animals/ pets? Find out about RSPCA and organizations set up to care for
animals. Use toy animals to talk about and demonstrate looking after animals.
Set up recycling bins in the classroom and take the sorted rubbish to local
at to emphasise the
importance of recycling and not dropping litter in the local area.
Events/outings or visits
Sort classroom rubbish that can be recycled and take to local recycling bins
at park or supermarket etc. Visit a recycling centre to see what happens to
rubbish that is to be recycled.
Help the children design and make posters about recycling or putting litter in
the bin and ask to advertise the posters in local shops/notice boards etc.
Year R
Week 4: Spreading the Good
Religious Education Learning Intentions:
AT1: To begin to understand how Christianity began.
AT2: To begin to think about people in other countries.
The Lion First Bible by Pat Alexander. ISBN: 978-0745961033
Suggested Planned/Teacher Directed Activity
Remind the children of the images of the world that they looked at at the
beginning of the unit. Explain that there are lots of people living in every
country in the world and, just like in the smaller scale of the classroom, all of
the people look different and may think differently.
Ask the children to sit in a circle on the carpet. Show them how to play the
game ‘Chinese whispers’ – the adult whispers a word/short phrase to the
first child in the circle who whispers the same word/short phrase to the child
sitting next to him/her, and this is repeated around the circle to the last child
in the circle who says the word/short phrase out loud. Explain to the class
that inevitably the word will be misheard and changed as it travels around the
circle. Repeat the game with a picture or word/phrase (depending on
children’s ability) recorded on paper to be passed around the circle. Is this
more successful? Why?
Show the children a familiar copy of the Bible and remind them that the
stories in the Bible have been around for a long time. Explain that when the
stories about God and later Jesus were first told, not a lot of people knew
how to write and so the stories were passed around by spoken word until
somebody did write them down. Talk about the beginnings of the Bible linked
to the game of Chinese whispers.
Lots of people over time have heard the Christian stories about God and
Jesus, in England and all over the world. Not all of the people who hear the
stories are or become Christians. Ask the children and talk briefly about any
other religions that they may have heard of.
Ongoing activities/resources to take learning forward
Plan a series of relay/obstacle courses in the outdoor area for the children
with bikes, nets, stepping stones etc. Play a game of Chinese whispers, giving
a child a phrase to remember and pass on from one side of the obstacle
course to another child on the other side! Encourage the children to write
words or short phrases on paper to take over the course and pass on –
which way is more effective to pass on a phrase; spoken or written. Use the
activity to explain the idea of the Bible being passed on to Christians.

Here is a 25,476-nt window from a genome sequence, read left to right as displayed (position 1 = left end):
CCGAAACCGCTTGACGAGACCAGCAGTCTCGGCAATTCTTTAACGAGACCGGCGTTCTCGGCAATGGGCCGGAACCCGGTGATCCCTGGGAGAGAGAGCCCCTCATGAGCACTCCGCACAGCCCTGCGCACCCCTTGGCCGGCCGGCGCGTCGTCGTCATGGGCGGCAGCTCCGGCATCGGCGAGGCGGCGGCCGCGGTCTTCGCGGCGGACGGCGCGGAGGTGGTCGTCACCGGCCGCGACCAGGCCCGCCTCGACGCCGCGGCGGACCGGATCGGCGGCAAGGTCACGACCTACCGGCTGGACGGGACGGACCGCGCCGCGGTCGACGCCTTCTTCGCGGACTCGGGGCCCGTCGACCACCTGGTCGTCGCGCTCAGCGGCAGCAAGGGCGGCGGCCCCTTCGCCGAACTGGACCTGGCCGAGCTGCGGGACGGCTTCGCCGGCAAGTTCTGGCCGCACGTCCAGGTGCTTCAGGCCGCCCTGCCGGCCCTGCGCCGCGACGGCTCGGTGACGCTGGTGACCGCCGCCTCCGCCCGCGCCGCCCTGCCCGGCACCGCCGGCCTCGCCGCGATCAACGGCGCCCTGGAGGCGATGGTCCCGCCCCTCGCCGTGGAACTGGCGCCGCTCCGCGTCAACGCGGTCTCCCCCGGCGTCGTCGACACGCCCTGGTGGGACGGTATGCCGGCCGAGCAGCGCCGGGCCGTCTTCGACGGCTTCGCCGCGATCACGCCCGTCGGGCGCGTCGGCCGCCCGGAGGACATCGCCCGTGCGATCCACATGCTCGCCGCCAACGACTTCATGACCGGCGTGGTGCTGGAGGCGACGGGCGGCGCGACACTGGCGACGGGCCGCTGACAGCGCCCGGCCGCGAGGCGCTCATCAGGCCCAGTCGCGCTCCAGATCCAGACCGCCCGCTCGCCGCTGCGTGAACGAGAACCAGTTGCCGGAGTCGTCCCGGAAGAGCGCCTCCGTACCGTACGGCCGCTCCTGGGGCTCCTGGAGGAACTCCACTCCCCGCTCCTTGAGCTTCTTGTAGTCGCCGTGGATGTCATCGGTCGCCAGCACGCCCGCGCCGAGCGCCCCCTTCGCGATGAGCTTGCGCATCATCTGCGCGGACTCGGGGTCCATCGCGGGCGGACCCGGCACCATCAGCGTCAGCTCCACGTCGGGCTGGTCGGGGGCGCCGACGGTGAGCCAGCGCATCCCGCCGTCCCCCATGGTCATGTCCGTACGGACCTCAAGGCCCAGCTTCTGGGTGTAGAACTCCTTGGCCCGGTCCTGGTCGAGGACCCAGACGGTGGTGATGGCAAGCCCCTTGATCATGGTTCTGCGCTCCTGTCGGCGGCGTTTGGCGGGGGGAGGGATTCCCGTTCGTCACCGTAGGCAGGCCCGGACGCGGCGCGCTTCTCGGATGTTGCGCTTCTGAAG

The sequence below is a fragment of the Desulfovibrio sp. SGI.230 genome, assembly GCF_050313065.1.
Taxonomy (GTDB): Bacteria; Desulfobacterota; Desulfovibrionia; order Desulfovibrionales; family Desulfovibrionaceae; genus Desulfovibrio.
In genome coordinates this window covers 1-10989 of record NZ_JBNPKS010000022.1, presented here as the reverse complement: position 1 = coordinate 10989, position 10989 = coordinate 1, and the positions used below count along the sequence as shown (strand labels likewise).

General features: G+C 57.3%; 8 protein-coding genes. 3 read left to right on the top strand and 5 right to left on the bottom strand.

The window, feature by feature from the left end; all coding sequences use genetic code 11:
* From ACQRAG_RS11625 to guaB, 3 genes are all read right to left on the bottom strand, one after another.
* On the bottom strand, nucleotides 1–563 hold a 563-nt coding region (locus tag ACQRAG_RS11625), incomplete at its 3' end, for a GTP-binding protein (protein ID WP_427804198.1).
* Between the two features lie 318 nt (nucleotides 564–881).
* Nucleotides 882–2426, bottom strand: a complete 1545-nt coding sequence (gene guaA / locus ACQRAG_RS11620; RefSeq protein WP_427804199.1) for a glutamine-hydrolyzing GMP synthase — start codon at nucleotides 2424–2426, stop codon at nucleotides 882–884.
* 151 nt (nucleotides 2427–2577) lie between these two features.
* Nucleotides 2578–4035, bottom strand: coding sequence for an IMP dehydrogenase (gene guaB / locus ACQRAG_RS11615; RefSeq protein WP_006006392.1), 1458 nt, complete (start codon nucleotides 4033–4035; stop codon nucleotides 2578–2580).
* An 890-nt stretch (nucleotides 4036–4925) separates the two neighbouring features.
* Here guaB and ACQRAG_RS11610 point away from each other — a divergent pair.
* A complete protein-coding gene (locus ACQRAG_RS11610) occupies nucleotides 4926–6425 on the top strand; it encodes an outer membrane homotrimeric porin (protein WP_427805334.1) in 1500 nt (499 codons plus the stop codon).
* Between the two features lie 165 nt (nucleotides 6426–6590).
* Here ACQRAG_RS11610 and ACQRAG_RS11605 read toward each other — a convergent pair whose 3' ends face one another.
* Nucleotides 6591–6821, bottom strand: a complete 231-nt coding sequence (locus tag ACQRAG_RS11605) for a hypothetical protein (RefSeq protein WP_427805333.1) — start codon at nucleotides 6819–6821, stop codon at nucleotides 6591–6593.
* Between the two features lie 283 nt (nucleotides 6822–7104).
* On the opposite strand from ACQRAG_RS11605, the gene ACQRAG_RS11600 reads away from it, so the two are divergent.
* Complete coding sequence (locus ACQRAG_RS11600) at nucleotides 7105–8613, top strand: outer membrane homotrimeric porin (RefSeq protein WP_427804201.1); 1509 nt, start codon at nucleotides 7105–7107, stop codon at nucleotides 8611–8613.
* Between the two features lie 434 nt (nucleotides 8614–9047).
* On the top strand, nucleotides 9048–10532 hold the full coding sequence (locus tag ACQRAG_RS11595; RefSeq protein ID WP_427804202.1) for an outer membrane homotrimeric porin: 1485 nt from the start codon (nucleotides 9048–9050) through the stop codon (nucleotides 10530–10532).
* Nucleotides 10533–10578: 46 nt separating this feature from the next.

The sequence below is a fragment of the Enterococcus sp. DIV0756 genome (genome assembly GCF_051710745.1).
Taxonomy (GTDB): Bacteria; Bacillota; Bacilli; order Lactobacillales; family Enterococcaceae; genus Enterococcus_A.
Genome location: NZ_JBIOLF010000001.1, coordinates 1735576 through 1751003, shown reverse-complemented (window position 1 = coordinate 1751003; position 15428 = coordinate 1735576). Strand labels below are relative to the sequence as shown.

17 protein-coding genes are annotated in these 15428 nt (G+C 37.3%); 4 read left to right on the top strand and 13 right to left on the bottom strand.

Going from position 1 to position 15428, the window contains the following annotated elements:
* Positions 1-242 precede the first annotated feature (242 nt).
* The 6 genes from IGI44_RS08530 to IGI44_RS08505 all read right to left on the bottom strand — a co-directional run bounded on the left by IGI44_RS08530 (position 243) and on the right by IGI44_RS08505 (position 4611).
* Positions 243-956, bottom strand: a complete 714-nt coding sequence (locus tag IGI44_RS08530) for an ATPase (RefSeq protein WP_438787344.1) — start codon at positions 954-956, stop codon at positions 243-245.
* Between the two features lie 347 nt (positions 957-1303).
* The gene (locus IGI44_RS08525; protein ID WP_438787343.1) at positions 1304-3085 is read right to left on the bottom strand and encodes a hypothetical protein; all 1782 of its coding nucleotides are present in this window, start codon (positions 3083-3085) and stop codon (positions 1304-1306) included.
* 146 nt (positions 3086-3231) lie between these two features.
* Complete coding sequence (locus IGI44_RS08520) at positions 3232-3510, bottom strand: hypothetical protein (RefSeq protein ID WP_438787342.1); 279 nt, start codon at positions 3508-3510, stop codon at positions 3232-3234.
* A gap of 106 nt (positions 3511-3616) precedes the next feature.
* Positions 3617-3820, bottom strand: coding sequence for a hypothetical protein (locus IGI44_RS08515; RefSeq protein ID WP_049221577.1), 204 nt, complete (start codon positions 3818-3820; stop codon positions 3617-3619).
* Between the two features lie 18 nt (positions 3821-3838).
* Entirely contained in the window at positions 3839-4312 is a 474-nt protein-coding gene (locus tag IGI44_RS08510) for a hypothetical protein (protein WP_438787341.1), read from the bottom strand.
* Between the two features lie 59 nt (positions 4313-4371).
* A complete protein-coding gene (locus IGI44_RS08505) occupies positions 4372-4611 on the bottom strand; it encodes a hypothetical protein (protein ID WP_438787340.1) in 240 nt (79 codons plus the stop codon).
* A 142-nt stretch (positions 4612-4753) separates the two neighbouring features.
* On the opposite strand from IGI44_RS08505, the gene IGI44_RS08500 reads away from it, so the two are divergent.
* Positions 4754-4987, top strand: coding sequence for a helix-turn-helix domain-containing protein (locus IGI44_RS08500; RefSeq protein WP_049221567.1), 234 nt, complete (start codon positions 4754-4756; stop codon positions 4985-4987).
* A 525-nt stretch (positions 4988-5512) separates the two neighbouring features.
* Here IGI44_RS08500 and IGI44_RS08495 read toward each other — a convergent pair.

Tell the children that Christians believe that Jesus had 12 special friends, his
‘disciples’ who all helped him to tell people about God. Read ‘Jesus calls the
Fishermen’ (Luke 5. 1:11) about Simon/Peter and Andrew following Jesus.
Let the children retell the stories about the disciples in their own words –
they could make paper plate masks or card puppets to represent Jesus and
the 12 disciples. Explain how the stories about Jesus and God would have
been passed from disciples to crowds of people who would tell their friends
and so on.
If Jesus was spreading his message on earth today, how might he and the
disciples tell people the ‘good news’? – email, post, TV, adverts, telephone.
Collect children’s ideas for a class display.
Talk about communication - Make ‘telephones’ out of string and clean,
blunted tin cans in the outdoor area. Experiment with changes in sound
related to length of string and size of tin etc.
Look at a variety of Bibles and ornate print - leave the children to create
their own ‘Bibles’ in books of folded paper with feathers in paint or thin
paint brushes to be calligraphy pens.
Events/outings or visits
Invite a member of clergy in to class to read the children another Bible story
about the disciples e.g. Jesus chooses the 12 disciples (Matthew 10 1:4) or
Jesus sends out the 12 disciples Mark 6 7:13) from an appropriate children’s
Year R
Week 5: Christians in other
Religious Education Learning Intentions:
AT1: To know that lots of people in the world believe in God and are Christians.
AT2: To reflect on their own beliefs and values.
information website for
teachers about Christianity. Photographs that could be used on the interactive white
board. colour coded map to show
where Christians live in the world.
My Christian Faith (available as a big book) by Alison Seaman ISBN: 0237518953 for photographs of churches from around the
world. information website for
teachers about Christian signs and symbols.
Suggested Planned/Teacher Directed Activity
Remind the children about last session’s work on how Christianity spread.